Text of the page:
- Vancouver: ear candling; dopamine as an explanatory model for superstition; and SBM copy editor Paul Ingraham speaking about his first year as an alternative medicine apostate.
- Winnipeg: fad diets and detoxes; homeopathy; and the continued relevance of vaccinations
- Ottawa: self-help cults; genes and inherited diseases; science denial; and forensic science
- Toronto: I’ll be speaking about natural health product regulation. Other talks include a guide to the medical literature; the cognitive underpinnings of sympathetic magic; and naturopathy.
If there’s one near you, consider attending Skepticamp on October 23. Given it’s free, Skepticamp offers tremendous value-for-money. We invite our American colleagues to grab their passports, make a break for the border, and keep driving until there are Tim Hortons everywhere. And if you’re attending the Toronto Skepticamp, be sure to say hello.
In two weeks, yours truly will be participating in the 2010 Lorne Trottier Public Science Symposium at McGill University in Montreal. This year, the theme is Confronting Pseudoscience: A Call to Action. I’ll be speaking with Ben Goldacre and Michael Shermer on Monday, October 18 from 5 to 7 PM on the Threat of Pseudoscience. On Tuesday, October 19, the ever-amazing Randi will speak on investigating paranormal claims. Unfortunately, the organizers couldn’t get Randi on the same stage with us because he couldn’t make it to Montreal from TAM London in time for Monday night; so this is the next best thing. Randi deserves the stage to himself anyway.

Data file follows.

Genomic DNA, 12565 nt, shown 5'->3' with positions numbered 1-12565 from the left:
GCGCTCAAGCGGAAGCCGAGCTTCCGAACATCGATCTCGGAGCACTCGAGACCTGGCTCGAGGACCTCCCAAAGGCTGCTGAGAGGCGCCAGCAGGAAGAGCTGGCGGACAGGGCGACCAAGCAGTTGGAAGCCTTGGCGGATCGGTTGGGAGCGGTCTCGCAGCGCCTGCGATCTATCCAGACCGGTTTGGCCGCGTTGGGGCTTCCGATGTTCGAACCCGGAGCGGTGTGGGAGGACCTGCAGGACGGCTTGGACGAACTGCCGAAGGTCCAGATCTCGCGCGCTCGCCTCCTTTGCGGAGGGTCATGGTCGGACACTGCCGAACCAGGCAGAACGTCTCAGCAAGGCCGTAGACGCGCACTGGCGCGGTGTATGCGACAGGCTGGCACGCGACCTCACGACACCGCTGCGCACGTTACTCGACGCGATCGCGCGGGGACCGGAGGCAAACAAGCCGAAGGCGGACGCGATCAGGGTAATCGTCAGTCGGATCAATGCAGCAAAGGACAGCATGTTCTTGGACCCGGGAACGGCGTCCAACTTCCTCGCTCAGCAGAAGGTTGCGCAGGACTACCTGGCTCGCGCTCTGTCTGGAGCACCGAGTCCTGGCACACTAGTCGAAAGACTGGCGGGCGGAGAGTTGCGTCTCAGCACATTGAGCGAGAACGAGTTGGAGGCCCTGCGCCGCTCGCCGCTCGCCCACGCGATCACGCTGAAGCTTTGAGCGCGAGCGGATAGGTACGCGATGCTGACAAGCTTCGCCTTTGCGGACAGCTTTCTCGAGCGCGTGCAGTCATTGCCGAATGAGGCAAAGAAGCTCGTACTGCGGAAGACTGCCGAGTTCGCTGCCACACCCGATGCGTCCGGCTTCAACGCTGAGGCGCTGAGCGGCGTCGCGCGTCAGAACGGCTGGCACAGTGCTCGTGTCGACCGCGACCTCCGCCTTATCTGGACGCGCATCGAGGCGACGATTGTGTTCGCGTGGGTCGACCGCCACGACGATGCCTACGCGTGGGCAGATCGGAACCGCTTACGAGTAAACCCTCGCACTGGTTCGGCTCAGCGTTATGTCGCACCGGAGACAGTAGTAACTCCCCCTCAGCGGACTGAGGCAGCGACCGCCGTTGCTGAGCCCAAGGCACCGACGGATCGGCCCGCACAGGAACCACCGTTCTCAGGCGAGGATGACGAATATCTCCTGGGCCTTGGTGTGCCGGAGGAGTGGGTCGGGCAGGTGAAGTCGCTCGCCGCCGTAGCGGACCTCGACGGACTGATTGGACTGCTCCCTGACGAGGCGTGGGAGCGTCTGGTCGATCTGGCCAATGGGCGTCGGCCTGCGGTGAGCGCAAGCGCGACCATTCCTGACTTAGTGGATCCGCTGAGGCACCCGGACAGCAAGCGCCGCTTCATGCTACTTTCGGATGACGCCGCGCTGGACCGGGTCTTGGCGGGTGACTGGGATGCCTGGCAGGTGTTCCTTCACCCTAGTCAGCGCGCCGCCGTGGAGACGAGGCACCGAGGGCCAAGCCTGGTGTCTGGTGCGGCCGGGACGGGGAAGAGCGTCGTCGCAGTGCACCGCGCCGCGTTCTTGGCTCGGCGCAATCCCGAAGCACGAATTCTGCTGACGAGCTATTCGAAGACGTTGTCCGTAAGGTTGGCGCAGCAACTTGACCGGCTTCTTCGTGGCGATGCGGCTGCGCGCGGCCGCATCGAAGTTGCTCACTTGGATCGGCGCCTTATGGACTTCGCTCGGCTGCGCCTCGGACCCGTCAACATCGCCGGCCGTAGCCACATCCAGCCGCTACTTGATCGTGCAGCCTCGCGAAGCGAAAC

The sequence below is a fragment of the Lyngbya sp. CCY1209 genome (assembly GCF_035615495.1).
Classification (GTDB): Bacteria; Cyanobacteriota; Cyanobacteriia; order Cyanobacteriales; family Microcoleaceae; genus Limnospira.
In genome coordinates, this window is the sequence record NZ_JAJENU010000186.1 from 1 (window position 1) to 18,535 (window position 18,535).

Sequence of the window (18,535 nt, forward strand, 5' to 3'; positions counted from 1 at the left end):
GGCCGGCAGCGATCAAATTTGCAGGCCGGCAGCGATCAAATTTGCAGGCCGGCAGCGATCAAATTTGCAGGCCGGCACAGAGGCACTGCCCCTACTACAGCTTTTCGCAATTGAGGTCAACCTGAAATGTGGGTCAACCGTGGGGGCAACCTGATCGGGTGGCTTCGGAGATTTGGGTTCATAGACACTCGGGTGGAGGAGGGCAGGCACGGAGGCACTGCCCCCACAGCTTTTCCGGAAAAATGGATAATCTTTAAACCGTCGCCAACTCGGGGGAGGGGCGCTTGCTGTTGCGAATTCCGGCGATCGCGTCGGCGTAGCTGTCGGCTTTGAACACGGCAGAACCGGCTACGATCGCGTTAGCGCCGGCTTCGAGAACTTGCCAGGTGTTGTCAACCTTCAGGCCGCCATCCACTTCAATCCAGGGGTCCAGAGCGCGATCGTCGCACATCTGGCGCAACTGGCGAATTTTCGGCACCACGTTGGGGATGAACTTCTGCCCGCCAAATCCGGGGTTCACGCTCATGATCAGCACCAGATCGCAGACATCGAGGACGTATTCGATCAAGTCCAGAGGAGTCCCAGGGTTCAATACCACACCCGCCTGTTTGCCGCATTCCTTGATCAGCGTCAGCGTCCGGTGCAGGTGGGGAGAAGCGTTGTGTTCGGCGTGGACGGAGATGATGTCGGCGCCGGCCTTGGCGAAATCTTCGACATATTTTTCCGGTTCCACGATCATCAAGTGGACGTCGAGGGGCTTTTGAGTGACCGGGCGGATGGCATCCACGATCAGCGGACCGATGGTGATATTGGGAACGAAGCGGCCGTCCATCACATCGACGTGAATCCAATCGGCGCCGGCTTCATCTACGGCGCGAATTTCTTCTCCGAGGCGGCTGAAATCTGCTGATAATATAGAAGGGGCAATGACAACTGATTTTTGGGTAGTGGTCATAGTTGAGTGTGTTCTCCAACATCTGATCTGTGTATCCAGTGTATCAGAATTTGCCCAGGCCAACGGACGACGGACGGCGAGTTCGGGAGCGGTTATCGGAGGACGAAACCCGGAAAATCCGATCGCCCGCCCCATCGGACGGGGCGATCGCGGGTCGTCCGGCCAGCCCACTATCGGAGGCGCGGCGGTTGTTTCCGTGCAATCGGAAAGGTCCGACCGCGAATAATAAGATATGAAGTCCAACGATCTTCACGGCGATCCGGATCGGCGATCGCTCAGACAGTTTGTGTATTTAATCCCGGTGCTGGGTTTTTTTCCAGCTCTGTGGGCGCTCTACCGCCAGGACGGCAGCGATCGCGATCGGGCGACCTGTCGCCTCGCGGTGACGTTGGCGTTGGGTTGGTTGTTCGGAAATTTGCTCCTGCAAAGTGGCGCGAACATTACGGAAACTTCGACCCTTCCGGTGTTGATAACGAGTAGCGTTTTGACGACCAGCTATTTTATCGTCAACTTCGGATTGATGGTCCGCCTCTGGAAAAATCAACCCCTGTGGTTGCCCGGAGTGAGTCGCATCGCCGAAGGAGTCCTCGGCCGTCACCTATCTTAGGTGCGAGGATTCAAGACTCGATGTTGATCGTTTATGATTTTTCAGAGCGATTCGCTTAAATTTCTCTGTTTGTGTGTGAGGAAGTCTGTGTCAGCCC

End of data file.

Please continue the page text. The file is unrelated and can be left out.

Obviously, I can’t wait, although I must admit that I’m rather nervous. To share the stage with Michael Shermer and Ben Goldacre and to get to hang out with them plus Randi, well, that’s more than I could have hoped for or imagined. It leaves me feeling like Wayne in this clip, with Shermer, Goldacre, and Randi as Alice Cooper (very appropriate, given Randi’s history of having done the effects for Alice Cooper’s stage show back in the 1970s):
So, if you happen to be in the Montreal area or can get there on October 18 and/or 19, come on over to McGill. It’ll be a rousing good skeptical time. I don’t yet know what Ben Goldacre and Michael Shermer will be discussing, but I’ll be speaking about cancer quackery (although I probably won’t be able to resist a brief commentary on quackademic medicine). I’ll also be on Dr. Joe’s radio show on CJAD 1010.
The week is finally here! Believe it or not, I’m heading back to my old stomping grounds in the 1990s to appear as a guest of the Chicago Skeptics.